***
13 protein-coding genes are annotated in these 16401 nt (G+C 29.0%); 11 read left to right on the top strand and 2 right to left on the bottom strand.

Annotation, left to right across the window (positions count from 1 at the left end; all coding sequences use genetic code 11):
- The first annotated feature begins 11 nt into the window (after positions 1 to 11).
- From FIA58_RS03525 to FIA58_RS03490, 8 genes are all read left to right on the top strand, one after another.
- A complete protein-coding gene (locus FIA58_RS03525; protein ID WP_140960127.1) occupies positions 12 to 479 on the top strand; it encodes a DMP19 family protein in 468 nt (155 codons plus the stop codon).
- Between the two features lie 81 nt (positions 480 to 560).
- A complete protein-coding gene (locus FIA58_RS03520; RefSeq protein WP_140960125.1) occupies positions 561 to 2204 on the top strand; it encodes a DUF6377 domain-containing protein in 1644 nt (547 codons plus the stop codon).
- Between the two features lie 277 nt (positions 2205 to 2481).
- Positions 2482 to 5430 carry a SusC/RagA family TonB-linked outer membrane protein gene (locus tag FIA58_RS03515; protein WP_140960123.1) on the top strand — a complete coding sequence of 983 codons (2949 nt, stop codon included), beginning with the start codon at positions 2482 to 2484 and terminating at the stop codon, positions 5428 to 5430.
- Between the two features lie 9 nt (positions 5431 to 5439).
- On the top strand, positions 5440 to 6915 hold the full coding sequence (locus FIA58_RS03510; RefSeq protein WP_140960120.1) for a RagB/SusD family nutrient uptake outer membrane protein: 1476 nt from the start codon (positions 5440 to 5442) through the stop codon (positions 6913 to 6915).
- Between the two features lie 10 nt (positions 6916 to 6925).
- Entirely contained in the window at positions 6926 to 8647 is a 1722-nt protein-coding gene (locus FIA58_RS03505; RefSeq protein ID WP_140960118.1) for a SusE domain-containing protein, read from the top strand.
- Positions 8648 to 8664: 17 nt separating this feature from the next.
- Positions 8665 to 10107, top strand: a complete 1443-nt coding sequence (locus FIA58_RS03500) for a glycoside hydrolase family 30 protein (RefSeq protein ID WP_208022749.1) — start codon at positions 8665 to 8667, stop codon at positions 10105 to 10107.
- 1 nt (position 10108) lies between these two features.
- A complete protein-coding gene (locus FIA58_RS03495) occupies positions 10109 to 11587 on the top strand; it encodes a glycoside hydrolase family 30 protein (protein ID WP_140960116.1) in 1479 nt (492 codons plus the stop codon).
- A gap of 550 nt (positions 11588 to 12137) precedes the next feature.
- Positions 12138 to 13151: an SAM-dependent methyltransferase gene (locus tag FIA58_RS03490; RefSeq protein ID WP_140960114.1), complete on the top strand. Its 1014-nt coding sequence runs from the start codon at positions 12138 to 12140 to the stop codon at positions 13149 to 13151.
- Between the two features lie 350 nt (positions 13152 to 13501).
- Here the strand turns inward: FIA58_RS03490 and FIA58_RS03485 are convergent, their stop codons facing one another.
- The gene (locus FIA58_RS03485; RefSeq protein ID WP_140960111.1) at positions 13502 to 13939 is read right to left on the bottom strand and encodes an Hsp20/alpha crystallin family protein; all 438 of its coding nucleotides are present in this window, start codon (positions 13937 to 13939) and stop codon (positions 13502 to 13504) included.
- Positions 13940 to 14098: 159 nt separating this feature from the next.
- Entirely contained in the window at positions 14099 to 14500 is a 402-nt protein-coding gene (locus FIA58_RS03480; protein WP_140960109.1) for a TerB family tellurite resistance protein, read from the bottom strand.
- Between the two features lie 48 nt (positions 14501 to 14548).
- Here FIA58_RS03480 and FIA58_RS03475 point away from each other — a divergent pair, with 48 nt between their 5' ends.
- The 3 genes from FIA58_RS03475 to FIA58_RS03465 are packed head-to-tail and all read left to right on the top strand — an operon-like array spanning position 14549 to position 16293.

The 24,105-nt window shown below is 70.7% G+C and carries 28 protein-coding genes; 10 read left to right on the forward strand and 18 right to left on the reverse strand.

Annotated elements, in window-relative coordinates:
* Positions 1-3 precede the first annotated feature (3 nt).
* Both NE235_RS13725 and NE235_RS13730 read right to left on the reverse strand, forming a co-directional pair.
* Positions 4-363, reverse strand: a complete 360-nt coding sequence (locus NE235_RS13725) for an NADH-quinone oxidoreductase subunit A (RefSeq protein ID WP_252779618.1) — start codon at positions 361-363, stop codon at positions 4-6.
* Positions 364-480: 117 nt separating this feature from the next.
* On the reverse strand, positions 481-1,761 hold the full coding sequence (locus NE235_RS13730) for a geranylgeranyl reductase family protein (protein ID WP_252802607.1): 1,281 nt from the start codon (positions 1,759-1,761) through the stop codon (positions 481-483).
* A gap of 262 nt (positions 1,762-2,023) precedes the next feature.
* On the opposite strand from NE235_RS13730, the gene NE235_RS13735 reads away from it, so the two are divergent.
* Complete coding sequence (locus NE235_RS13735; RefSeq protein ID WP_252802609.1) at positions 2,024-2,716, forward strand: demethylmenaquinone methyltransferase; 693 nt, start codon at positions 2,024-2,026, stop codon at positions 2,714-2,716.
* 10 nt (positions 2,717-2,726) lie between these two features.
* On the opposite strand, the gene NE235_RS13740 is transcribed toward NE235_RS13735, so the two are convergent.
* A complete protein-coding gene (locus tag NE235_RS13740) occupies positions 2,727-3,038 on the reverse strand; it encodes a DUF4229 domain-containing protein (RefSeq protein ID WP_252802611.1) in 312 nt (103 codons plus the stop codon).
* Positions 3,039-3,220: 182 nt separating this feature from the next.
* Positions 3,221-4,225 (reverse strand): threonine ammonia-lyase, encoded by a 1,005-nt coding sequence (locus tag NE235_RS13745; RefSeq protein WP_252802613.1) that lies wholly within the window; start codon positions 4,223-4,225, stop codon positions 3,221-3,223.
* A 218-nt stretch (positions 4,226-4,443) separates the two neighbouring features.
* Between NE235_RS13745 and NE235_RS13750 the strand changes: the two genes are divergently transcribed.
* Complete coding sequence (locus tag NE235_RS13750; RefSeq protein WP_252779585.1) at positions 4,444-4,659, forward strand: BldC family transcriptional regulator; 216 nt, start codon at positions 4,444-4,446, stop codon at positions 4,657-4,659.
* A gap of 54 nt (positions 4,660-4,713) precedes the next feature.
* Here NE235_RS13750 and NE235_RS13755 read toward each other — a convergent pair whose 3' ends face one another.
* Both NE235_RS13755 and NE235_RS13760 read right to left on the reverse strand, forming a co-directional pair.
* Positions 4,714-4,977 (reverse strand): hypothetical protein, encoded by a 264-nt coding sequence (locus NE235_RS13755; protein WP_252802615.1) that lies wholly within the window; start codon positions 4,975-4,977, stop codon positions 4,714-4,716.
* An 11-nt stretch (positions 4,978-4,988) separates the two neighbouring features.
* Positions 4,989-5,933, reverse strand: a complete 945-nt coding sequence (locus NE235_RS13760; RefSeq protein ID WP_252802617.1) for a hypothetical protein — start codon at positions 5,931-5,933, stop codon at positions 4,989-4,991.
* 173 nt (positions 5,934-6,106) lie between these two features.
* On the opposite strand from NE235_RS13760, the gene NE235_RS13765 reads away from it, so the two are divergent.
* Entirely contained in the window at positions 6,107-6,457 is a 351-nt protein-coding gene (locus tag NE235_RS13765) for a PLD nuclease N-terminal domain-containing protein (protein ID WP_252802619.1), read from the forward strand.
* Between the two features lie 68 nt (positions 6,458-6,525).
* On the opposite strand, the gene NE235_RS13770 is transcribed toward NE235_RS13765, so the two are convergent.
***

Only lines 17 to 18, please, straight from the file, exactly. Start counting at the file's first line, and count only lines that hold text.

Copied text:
- A complete protein-coding gene (locus FIA58_RS03495) occupies positions 10109 to 11587 on the top strand; it encodes a glycoside hydrolase family 30 protein (protein ID WP_140960116.1) in 1479 nt (492 codons plus the stop codon).
- A gap of 550 nt (positions 11588 to 12137) precedes the next feature.